Virtual Assistants don’t have to be the Jack/Jill of all trades.

I posted this some time ago but it is still very much relevant today as it was back then. I can’t say enough how important it is to drill down on what works best for you to focus on, but finding your niche is critical for any know ND of longevity in this administrative industry. Enjoy.

Sometimes Virtual Assistants go into things with all the best intentions but there are times when more is needed than just an intention. As virtual assistants we have been proud to say that we can do pretty much anything but what we should also remember is that we have limitations. These limitations are not just our skill set but also the physical aspect of time. There are not enough hours in the day to do everything at our best.

It is the sign of a good virtual assistant to know what they can do and what they do well. There are many VA’s that out of necessity have become the Jack or Jill of all tasks and skills and are very competent . But then there are those also who are not so competent but refuse to admit it. As VA’s it is our responsibility to portray ourselves in the very best light and always give our 100% best.

Virtual assistants should look at their skill sets and master those that they excel in. In other words they should specialise in areas that they do their best work. Don’t just be a virtual assistant that does everything but say exactly what you specialise in. In the long run you will see the benefits and it will make you more focused on the direction that your marketing, ads and networking will take.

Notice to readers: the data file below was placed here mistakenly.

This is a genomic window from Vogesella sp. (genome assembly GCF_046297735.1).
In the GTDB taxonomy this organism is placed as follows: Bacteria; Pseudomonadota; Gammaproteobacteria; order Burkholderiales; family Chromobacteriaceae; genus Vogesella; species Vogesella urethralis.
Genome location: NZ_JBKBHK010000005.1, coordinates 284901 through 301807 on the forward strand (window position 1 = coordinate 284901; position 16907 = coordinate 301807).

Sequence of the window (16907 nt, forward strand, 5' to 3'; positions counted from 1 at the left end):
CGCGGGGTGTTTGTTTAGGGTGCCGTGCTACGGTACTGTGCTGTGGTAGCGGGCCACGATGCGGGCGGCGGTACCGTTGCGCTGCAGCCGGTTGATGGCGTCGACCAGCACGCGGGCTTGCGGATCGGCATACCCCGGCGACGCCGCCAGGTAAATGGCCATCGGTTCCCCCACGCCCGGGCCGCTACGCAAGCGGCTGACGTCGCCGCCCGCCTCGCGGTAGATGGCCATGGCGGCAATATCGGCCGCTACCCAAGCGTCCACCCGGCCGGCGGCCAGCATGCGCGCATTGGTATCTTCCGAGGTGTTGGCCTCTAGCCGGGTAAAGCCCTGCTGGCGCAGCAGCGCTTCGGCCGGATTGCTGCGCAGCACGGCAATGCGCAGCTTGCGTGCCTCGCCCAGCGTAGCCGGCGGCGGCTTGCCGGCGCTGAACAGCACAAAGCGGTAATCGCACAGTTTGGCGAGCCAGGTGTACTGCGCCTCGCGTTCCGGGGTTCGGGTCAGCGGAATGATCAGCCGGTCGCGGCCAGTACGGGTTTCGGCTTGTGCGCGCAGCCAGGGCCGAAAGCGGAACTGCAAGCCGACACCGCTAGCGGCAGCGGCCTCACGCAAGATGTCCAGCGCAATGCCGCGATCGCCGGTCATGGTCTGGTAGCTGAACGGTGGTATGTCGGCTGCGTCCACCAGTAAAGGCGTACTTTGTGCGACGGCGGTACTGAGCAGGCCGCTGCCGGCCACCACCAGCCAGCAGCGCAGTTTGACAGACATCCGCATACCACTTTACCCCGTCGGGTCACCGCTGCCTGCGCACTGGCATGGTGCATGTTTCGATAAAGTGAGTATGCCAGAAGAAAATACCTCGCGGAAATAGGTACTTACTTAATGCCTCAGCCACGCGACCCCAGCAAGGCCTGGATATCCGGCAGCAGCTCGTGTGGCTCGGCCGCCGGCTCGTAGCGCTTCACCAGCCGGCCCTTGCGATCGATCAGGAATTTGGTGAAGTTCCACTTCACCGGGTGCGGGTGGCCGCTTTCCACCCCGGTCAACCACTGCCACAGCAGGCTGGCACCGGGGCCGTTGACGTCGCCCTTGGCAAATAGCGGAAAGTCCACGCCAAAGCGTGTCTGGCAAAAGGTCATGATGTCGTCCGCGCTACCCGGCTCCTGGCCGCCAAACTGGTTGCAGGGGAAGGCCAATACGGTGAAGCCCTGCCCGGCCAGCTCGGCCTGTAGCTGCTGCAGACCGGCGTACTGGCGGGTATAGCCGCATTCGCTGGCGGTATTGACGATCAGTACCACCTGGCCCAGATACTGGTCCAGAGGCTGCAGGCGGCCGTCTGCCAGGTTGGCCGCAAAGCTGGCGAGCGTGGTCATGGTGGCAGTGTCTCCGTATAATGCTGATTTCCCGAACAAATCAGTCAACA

So take the time to focus on your skill sets and pinpoint those skills that you are exceptional at and make that the focus of the service that you will be offering to your clients. Once you have that down you will definitely see the difference in your schedule, time and client satisfaction.

Althea – Virtually Yours P.A.

Robots on the rise – Is your job at risk?

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There has always been some worry that robots will take over the jobs that many flesh and blood workers do, and in some instances this has been the case. In the automotive industry and practically any industry that deals with assembly of products this has been the case but there are some industries that need the human touch to get things done.

Robots have long been a worry for the workforce that they would loose their jobs to robots. The hard labor intensive jobs in many factories, food processing plants and large industrial fields have been automated to some extent, but for the administrative industry this is very unlikely to happen. In the administrative industry the human aspect is something that cannot be replaced. While you can program a computer to type as you speak they can only be programmed for one speaker at a time and in some cases are virtually useless if that speaker has a very heavy accent of any origin.

Transcription is one of these jobs that is unlikely to be taken over by an automated system. While a computer would be able to transcribe known words, when it comes to slang, people who mumble, and accents the human ear is still the best. That human aspect is important in transcription as we don’t always speak in perfect sentences, we use slang, and change mid-sentence or mid-thought quite often.